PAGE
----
Mexican vs American Strat

Mexican Stratocaster

Fender Standard Strat

American Stratocaster

Fender American Standard Strat

First let's clear up any confusion...

Fender offer two Standard Strats - the MIM (Made in Mexico) or Standard Stratocaster, and MIA (Made in America) or American Standard Stratocaster.

With a price difference of around $600 brand new, the MIM is seen as a way of getting Fender quality on a relatively small budget.

But where have the costs been cut? Is the American-made Strat really worth the extra half a grand? Let's find out!

MIM vs MIA strat - side by side

Model Mexican Standard American Standard
Rating 89
($500 - $700)
(over $1000)
User Reviews
Ultimate Guitar
Harmony Central
Musicians Friend
Ultimate Guitar
Harmony Central
Musicians Friend
Model Mexican Standard American Standard
Weight 3.6 kg/ 7lbs 14oz
Tuners Fender Standard Cast/Sealed
Fender Standard Cast/Sealed Staggered
Neck Bolt-on Maple
Modern C
Scale Length 25.5"
Nut Material Synthetic Bone
Nut Width 1.650" 1.685"
Fingerboard Rosewood or Maple
Fingerboard Radius 9.5"
Frets 21
Medium Jumbo
Medium Jumbo
Inlays White Dot (Rosewood FB)
Black Dot (Maple FB)
Pearloid Dot (Rosewood FB)
Black Dot (Maple FB)
Body Alder
Pickups Standard Single-Coil x3 Custom Shop Fat '50s Single-Coil x3
Bridge Vintage-Style Synchronized Tremolo
Synchronized Tremolo with Bent Steel Saddles
Truss Rod Standard Bi-Flex
Mexican Standard American Standard
Mexican Standard American Standard
Musicians Friend
Musicians Friend

Key Differences between The MIM and MIA

Fender American Standard Stratocaster

As the debates continue to rage in forums and across social media comments, it's clear that any on-paper differences between the Mexican and American Stratocasters don't amount to a huge difference in looks, playability and tone.

Users quantify the actual difference between the MIM and MIA between 1% and 10%.

To potentially complicate matters, there are also inconsistencies in output quality from both factories, meaning someone's MIM could be considered favourable to another's MIA. However, this is quite rare and subjective, so you can probably overlook it.

However, the more discerning the guitarist, the more significant the differences become.

Putting aside the savings inherent in Mexican vs US labour, let's look more closely at where the extra cost is hiding in the American Standard...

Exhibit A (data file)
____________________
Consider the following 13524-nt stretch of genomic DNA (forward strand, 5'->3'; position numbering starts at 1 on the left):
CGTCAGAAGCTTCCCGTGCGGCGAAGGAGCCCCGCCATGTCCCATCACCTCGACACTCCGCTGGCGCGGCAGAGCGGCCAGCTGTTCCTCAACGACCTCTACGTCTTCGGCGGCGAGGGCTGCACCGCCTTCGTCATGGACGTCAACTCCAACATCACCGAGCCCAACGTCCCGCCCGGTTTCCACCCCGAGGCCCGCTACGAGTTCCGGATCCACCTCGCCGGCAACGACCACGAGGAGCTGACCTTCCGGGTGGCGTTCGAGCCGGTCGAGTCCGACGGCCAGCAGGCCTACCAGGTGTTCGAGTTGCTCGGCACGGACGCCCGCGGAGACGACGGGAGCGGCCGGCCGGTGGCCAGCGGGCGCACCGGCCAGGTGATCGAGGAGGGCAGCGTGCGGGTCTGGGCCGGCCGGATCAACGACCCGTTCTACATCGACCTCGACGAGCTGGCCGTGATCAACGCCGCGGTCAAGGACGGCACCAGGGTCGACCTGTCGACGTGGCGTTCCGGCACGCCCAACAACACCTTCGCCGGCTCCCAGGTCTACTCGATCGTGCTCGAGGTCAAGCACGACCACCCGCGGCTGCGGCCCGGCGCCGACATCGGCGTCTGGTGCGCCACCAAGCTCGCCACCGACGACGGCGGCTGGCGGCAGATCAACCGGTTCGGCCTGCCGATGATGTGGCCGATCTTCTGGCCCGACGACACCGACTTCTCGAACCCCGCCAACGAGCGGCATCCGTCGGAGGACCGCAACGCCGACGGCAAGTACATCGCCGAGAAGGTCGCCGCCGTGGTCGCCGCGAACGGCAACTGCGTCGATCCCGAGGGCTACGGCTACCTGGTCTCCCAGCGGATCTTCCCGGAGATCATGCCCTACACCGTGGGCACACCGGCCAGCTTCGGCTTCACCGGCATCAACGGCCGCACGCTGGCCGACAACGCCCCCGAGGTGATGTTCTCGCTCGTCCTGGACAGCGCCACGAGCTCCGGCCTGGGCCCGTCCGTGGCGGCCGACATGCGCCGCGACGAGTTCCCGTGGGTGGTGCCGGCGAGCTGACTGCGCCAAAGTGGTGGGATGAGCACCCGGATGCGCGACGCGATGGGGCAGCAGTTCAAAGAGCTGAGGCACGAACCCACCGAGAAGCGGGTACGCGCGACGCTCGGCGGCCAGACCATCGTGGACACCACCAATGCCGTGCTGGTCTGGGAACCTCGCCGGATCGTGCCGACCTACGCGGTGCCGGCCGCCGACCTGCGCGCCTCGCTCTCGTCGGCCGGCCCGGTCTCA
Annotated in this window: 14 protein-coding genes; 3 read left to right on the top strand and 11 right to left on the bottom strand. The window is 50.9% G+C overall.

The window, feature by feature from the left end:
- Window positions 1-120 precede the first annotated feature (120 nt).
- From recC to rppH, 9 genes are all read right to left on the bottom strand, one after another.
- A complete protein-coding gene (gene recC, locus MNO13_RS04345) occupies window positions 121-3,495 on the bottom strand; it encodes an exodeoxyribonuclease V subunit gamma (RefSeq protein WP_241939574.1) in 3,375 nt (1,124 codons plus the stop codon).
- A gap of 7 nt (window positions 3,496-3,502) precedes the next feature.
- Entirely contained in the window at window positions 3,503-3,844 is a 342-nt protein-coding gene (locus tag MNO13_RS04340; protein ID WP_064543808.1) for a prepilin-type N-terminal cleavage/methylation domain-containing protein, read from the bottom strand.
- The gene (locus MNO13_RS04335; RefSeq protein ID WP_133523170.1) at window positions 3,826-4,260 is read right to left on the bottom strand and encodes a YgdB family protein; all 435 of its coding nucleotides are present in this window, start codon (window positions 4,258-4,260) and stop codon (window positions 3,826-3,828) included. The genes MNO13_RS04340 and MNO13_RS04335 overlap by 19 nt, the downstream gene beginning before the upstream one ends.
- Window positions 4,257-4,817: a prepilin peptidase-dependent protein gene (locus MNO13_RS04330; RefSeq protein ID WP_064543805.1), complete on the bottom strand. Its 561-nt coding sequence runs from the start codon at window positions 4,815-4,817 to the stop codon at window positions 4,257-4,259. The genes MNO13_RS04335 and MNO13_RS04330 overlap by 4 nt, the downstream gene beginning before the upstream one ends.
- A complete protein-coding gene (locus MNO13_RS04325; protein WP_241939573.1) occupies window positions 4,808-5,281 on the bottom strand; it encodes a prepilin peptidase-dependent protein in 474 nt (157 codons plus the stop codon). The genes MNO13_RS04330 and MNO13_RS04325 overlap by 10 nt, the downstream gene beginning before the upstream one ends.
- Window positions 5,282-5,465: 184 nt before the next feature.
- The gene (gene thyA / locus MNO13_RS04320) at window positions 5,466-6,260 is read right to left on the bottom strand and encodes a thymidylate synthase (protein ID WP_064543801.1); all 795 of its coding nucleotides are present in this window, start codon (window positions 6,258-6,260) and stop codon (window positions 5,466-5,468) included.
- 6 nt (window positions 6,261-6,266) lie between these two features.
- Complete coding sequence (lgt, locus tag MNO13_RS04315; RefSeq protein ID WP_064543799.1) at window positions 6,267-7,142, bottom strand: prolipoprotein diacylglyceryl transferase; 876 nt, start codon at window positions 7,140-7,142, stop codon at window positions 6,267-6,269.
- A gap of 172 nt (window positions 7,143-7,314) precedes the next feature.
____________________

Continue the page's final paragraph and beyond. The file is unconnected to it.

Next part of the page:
staggered vs standard tunersStaggered tuners on the MIA (top)

Two practical points awarded to the American Standard...

The tuners on the American are staggered, meaning the string posts are increasingly shorter towards the high E string.

This angles the string more optimally and in turn helps to eliminate fret buzz at lower string heights.

The MIA's 2-point tremolo offers more stability to keep your axe in tune even under the most intense dive bombing action.


One difference that (understandably) tends to escape people's notice is that the American Strat has one extra fret than the Mexican - 22 vs 21 medium-jumbo frets respectively.

This might seem pointlessly subtle, but if you like to play those squealing, climactic, high-neck notes, you might consider that 22nd fret a nice bonus.

Other than that, there's really nothing else to report, except an ever so slightly narrower nut width on the MIM ( 1.650" vs 1.685" on the MIA). This isn't exactly going to shake the fence sitters!


Here is where it matters for most players.

The American's Custom Shop Fat 50's single coils sparkle a little more crisply, with more definition than the modest MIM Standard stocks.

This means it'll give even the fullest of chords clear note separation, without muddying up as you pile on the gain/distortion.

▲ Compare Sound

Bottom Line

Many users who purchase a MIM Standard are prepared for two things:

1) A full setup (possibly including fret dressing) and...

2) A pickup change.

Even if you changed out the MIM's standard single coils for the MIA's Fat 50's, you're still making a saving of around $300 after fitting and setup costs.

But the MIA does play smoother in the hands and, for many, it's difficult to put a price on that, even when the difference is subtle.

The question is, before you've added your amp and effects to the mix, how much is an extra 1%-10% of substance worth to you?

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